Instant messaging while reading increases the time required to complete the reading task accounting for the time off task (Bowman et al., 2010). This is attributed to ineffective attention, the time required for interruption recovery, and time needed for task re-orientation. Bowers (2000) also described how task performance was slowed when concurrently processing more than one message. Introduction of novel stimuli can cause draw attention from the primary task at hand as cognitive capital is invested in making sense of the new information (Cheshire, 2015) such as occurs with push notifications from a digital device.

It was found that during independent study periods, a students’ average attention to tasks was less than 2.5 minutes (Judd, 2013). These findings were mirrored in IT specialists who averaged only 3 minutes between tasks (Salvucci et al., 2009). Shorter time on task and more frequent interruptions introduce a state of cognitive crisis (Firat, 2013a, 2013b; Stone, 2009) and reduce the depth of engagement (Rosen, 2008).

Exposure to new information elicits the slow onset of a cognitive phase of reflection and evaluation. Gilbert (as cited in McLarney-Vesotski, Bernieri, & Rempala, 2011) describes how a learner examines new information against existing schema. Individuals with low multitasking ability, in highly stimulating environments, can have this process interrupted resulting in incorrect or inaccurate judgements about the situation. Studies of an individual’s ability to recover from interruptions reveal that the more challenging the task, the harder it is to transition back to the original task after attention is diverted (Salvucci, 2010; Trafton, Altmann, Brock, & Mintz, 2003).

W. Zhang (2015) measured a negative correlation between laptop multitasking and the learner’s midterm grade. Self-regulation as manifest in the learner’s control over laptop multitasking was also found to affect grades. Several other studies support the conclusion that multitasking during class and self-study are correlated with lower achievement (Burak, 2012; Gaudreau, Miranda, & Gareau, 2014; Jacobsen & Forste, 2011; Ragan, Jennings, Massey, & Doolittle, 2014; Sana, Weston, & Cepeda, 2013; W. Zhang, 2015).

Negative impact on grades from multitasking affect not only the multitasker, but other learners in the same space. Close proximity to media distractions can negatively impact learning through distraction and some content is more distracting than others (Lin et al., 2011; Sana et al., 2013). Serious, somber, or banal content is less likely to create distractions than attractive, funny, or engaging content. The negative individual and proximal effects on others are made clearer in light of the user’s activity with on-task usage accounting for less than 40% of undergraduate’s time using a laptop (Ragan et al., 2014). Similarly, Benbunan-Fich and Truman (2009) found only 13% of an employee’s laptop use during meetings reflects “compliant use”. The introduction of what is likely more engaging stimuli than a class lecture or office meeting pulls attention away from the primary goal.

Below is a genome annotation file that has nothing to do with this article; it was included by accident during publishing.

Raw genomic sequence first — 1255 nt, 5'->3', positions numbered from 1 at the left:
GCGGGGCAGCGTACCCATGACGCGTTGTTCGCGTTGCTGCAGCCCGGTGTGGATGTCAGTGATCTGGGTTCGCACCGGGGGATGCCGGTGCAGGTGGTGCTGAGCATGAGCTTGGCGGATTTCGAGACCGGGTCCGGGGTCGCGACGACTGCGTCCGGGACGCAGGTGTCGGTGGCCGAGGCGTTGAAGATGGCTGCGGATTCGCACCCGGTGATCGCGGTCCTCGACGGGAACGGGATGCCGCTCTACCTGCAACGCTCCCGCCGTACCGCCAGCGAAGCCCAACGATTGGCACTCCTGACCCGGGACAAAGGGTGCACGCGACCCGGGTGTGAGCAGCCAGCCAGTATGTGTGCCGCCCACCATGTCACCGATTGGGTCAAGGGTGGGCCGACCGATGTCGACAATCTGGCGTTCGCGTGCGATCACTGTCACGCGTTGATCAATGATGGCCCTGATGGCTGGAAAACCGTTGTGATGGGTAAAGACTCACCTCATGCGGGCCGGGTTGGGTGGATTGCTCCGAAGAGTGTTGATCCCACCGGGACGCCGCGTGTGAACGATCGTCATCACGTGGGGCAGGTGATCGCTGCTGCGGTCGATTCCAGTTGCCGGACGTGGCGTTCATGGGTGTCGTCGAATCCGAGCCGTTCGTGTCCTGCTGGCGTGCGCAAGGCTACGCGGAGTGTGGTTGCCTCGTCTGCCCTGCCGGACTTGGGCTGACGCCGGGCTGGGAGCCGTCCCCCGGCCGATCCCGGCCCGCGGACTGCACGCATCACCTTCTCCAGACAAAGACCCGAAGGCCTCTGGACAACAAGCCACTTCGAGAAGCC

Analysing interviews with undergraduate students, Bardhi, Rohm, and Sultan (2010) categorized both costs and benefits to multitasking as identified by the participants. Those interviewed recognized multitasking’s inefficiencies and potential for distraction. They also describe the chaotic nature of rapid task switching and an obsessive connection with the device which pulls them away from being cognitively and emotionally present in their physical environments.

In addition to impact on learning, multitasking may also negatively influence executive function in adolescents (Baumgartner, Weeda, van der Heijden, & Huizinga, 2014), university students’ high-risk decisions regarding sex and substance abuse (Burak, 2012) and judgement in new social situations (Lieberman & Rosenthal, 2001; McLarney-Vesotski et al., 2011).

Motivators for Multitasking

If the negative effects of multitasking are so clear, it begs the question why people persist. Bardhi, Rohm, and Sultan (2010) go on to describe the perceived rewards of multitasking as expressed by their undergraduate subjects. Study participants valued the content control their and the convenience of access to so many tools from one device. Participants also valued access to pleasurable content while pursuing more banal goals.

E-mail, instant messaging, unrelated web browsing, and gaming are common in-class targets of multitasking amongst undergraduate students (Gaudreau et al., 2014). Social engagement speaks to the individual’s desire to stay connected with others (Firat, 2013a, 2013b) as the former is increasingly omnipresent in the latter. The rewards of human interaction and the desire to be up to date with news leads can lead to a multitasking state of “Continuous Partial Attention” (CPA) motivated by the desire to do more with one’s time as well as the desire not to miss anything (Stone, 2009). In this state, the individual is continually but superficially monitoring several information streams.

Gaming is another common part of multitasking. Frequent feedback, rewards, and a sense of accomplishment are strong motivators that can be achieved quickly and easily. Used as short breaks within more long-term and challenging pursuits a multitasker may mistakenly attribute gratification from gaming to the effectiveness of multitasking in completing the primary task (Wang & Tchernev, 2012).